Echo & Alexa User Discussions Forums

Echo Coding Tutorial

0 Members and 1 Guest are viewing this topic.


Echo Coding Tutorial
« on: August 03, 2015, 03:04:46 pm »
Can anyone point me in the direction of a "dummy's guide" to AWS coding so that I can get the Echo to control my Nest Thermostats? I have a coding background (WAY in my background) and I've been checking out a GITHUB site dedicated to the topic, but I'm missing the basics. There MUST be a tutorial out there somewhere! I've also already signed up for an AWS account... I just don't know how to use it. :)


Re: Echo Coding Tutorial
« Reply #1 on: August 04, 2015, 01:20:26 pm »
Hey Dan
If you signed up with aws you should have access to the the Using the Alexa Skills Kit Samples (Node.js)

make sure you have a account on amazon developer not sure if that is same thing. I just google amazon developer and it takes me there


Re: Echo Coding Tutorial
« Reply #2 on: August 04, 2015, 01:21:26 pm »


Re: Echo Coding Tutorial
« Reply #3 on: August 04, 2015, 11:03:22 pm »
There's always the third party app ifttt. That's what I'm using and it works pretty well for a work around. Still a straight  forward control would be the ideal situation.

And if you already know about that my apologies


Re: Echo Coding Tutorial
« Reply #4 on: August 08, 2015, 07:58:11 pm »
Dan -
My take is that there isn't really any such thing as "AWS Programming" per se because you can write programs for Echo in any language you like, from javascript (which I'm using) to Ruby or even Python, and you don't have to host your stuff on AWS. JSON is used to pass communications back and forth between your program and the Alexa Voice Service. So long as your chosen language can parse out to JSON (pretty much all modern programming languages can), you can write your code in whatever language you're most comfortable with or knowledgeable of.

RE: hosting, using AWS Lambda eliminates the requirement that you provide your own SSL cert and do your own server load balancing, but many Echo devs are using private or virtual private servers + purchased SSL certs to meet Amazon's requirements. Javascript works great on Lambda, BTW. No need to write your own node.js server.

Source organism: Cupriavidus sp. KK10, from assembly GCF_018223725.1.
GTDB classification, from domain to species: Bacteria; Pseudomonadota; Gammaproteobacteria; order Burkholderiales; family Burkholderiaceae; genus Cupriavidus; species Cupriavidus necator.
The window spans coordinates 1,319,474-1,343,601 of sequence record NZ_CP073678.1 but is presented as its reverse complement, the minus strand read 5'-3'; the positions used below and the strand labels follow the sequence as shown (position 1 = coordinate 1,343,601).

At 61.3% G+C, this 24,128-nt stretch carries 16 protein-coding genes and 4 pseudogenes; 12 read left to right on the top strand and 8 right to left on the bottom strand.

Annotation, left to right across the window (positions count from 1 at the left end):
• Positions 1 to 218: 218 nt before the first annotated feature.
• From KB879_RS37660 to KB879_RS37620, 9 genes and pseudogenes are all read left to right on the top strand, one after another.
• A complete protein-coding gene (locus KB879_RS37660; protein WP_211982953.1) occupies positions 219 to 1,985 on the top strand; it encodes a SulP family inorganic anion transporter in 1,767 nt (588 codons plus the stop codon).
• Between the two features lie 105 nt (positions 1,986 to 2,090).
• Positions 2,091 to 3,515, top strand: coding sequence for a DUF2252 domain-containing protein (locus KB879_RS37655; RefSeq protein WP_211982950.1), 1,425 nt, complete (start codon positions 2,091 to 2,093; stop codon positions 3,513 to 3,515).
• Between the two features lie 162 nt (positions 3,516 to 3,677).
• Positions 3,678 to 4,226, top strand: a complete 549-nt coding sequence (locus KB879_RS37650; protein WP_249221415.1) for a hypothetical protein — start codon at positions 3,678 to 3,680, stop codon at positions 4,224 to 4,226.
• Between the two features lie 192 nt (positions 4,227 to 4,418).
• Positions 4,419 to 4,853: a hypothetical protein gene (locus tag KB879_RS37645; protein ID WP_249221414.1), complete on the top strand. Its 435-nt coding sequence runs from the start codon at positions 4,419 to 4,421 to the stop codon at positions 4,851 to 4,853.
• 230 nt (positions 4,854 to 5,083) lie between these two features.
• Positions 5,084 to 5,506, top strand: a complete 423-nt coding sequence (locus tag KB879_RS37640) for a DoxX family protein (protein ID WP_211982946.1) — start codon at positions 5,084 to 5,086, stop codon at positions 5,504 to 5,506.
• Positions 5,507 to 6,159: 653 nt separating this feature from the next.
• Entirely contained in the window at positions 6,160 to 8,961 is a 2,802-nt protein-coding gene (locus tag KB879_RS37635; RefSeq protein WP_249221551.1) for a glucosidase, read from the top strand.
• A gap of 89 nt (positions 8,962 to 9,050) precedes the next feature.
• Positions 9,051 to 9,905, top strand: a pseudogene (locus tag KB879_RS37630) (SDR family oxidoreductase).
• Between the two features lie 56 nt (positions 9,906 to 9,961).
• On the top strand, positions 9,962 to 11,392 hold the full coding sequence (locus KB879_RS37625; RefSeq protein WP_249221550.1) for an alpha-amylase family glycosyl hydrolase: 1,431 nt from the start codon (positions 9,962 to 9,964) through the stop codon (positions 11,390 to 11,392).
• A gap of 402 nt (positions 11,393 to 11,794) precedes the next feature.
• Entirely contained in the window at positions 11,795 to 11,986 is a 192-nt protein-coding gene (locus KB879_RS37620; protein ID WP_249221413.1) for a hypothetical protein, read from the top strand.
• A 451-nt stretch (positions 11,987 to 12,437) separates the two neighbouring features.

The tricky part of programming for Echo is that you have to think in an entirely different way than you're used to, because there's no GUI and there are strict rules in place for how the user is supposed to interact with your program (aka "skill").

For example, I've got a Bingo skill certified. It has six major subroutines: one for launch/welcome message, one for call the first number, one for call the next number, one for help, one to start a new round when someone calls "bingo", and one for closing. I had to try to predict all the different possible ways---spoken words and phrases---an Echo owner might try to invoke each of those subroutines and include all of those "utterances" in my "Utterances & Intents Schema" (more details about these are available in the development docs someone else already linked to above) to link them to each of the respective subroutines.

Furthermore, the developer is required to include utterances that will allow the user to both launch the skill and perform its first, main function with a one-shot invocation. In my Bingo example, that means I have to anticipate some users invoking with a standard utterance of, "Alexa: launch Bingo," and other users invoking with a one-shot utterance like, "Alexa: launch Bingo and call the first number."

Finally, there can be NO duplication across utterances and this can create challenges for the developer. In my Bingo skill, I linked a bunch of utterances based on the word "ready" to the 'call next number' subroutine because it made logical sense to me that the user would be 'ready' to hear the 'next' number. When I submitted for certification, Amazon's team asked me to include utterances to support user invocations like, "Alexa: launch Bingo and tell it I'm ready." A conference call was needed with Amazon's Echo team to clarify this problem of 'utterance collisions'.

It can be a tricky business to anticipate all the different things the user might say when interacting with your skill, and trickier still to map all those utterances to your skill's functions.